Sundazed recently reissued Bob Dylan's almost universally scorned Self-Portrait (2 LPs, Columbia/Sundazed C2X 30050). It still has a lot of ridiculous filler, but in retrospect it's much better than it seemed back in 1970. Forty years on, it's easier to cut Bob some slack for going back to Nashville and playing at being a not-very-good mellow-voiced crooner backed by some of country music's best session musicians. He had the money and he'd earned the right. Actually, it takes balls to just turn your back on your audience like this—much as, heading in the opposite direction, he'd done five years before at the Newport Folk Festival when he plugged in. Some of it's laughable, such as his take on Simon and Garfunkel's "The Boxer," in which he double-tracks his vocal, once as the "old" raspy-voiced Dylan, and once as the lounge-act Dylan—but there are some fine moments, too, and the recording is excellent.

The inexpensive 'table and the Pearl's built-in phono preamp produced a rich, three-dimensional picture, floating a young, 3D Bob between the speakers with impressive stability and convincing physicality.

Invest in a modestly priced turntable, connect it to the PM-KI-Pearl, and I don't hear how you might be disappointed. In fact, you'll be immediately hooked on vinyl. I didn't get a chance to try a moving-coil cartridge, but I assume the results would be equally good.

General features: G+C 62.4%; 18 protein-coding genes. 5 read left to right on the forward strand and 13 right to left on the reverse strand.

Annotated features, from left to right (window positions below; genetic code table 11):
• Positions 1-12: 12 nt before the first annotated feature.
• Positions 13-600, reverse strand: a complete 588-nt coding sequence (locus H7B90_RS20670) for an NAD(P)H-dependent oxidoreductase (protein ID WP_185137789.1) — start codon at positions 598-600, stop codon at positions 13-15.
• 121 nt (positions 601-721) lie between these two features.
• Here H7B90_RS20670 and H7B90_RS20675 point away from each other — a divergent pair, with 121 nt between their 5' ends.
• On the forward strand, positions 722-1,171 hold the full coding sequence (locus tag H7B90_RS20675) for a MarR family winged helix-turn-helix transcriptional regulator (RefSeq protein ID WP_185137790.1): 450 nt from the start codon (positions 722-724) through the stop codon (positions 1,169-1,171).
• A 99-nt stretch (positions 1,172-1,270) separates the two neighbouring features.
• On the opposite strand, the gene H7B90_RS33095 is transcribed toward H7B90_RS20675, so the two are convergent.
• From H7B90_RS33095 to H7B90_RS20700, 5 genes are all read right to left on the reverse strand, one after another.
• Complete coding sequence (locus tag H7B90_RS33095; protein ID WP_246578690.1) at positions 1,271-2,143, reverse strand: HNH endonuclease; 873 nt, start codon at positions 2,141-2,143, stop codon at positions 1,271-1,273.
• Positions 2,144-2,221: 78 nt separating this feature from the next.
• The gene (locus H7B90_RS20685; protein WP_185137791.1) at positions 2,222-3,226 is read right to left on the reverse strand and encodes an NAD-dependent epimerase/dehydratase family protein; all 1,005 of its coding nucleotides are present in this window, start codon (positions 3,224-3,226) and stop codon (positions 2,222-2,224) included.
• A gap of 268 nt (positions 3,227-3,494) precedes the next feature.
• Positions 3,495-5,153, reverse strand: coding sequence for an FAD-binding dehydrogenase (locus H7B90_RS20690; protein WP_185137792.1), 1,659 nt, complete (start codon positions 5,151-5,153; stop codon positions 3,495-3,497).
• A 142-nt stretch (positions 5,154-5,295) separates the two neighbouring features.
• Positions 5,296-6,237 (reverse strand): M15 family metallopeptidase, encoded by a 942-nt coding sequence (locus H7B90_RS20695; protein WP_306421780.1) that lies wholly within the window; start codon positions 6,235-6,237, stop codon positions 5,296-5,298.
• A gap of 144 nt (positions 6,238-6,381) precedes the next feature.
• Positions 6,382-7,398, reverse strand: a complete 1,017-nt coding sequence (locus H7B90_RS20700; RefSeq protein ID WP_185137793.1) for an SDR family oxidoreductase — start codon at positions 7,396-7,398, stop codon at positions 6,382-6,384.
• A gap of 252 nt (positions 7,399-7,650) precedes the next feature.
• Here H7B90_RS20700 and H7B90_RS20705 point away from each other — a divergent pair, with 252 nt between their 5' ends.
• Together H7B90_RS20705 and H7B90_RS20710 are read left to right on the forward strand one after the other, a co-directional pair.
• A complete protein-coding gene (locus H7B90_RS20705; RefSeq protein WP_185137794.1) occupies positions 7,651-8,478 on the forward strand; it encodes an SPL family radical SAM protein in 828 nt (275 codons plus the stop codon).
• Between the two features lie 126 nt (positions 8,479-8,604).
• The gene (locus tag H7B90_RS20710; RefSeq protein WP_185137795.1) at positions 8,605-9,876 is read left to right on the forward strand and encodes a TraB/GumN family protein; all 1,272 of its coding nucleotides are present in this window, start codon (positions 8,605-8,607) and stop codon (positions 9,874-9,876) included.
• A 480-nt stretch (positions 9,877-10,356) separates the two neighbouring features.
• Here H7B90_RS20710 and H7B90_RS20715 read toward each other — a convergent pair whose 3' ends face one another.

Happy conclusion
My month-plus with the Marantz PM-KI-Pearl by Ken Ishiwata was a genuine musical pleasure. The limited-edition PM-KI-Pearl is an exceptionally fine piece of audio gear, physically and sonically, and a great value at $3599. It speaks with a coherent sonic voice, and whatever its sins, they are ones of omission. It completely avoided the cardboardy, hollow, and/or etched sound of lesser gear, and did so without masking such qualities in syrupy warmth.

Is the Pearl worth the $1000 more it costs than Marantz's PM-15S2? Sonically, I can't say. Physically, yes—it will give pleasure to the eyes, fingers, and ears, and, as a limited edition, will probably someday be a collector's item. For now, if you're setting up a complete system that you hope you can keep comfortably under $10,000, the KI-Pearl is worth collecting right now.

Marantz America, Inc.
100 Corporate Drive
Mahwah, NJ 07430-2041
(201) 762-6500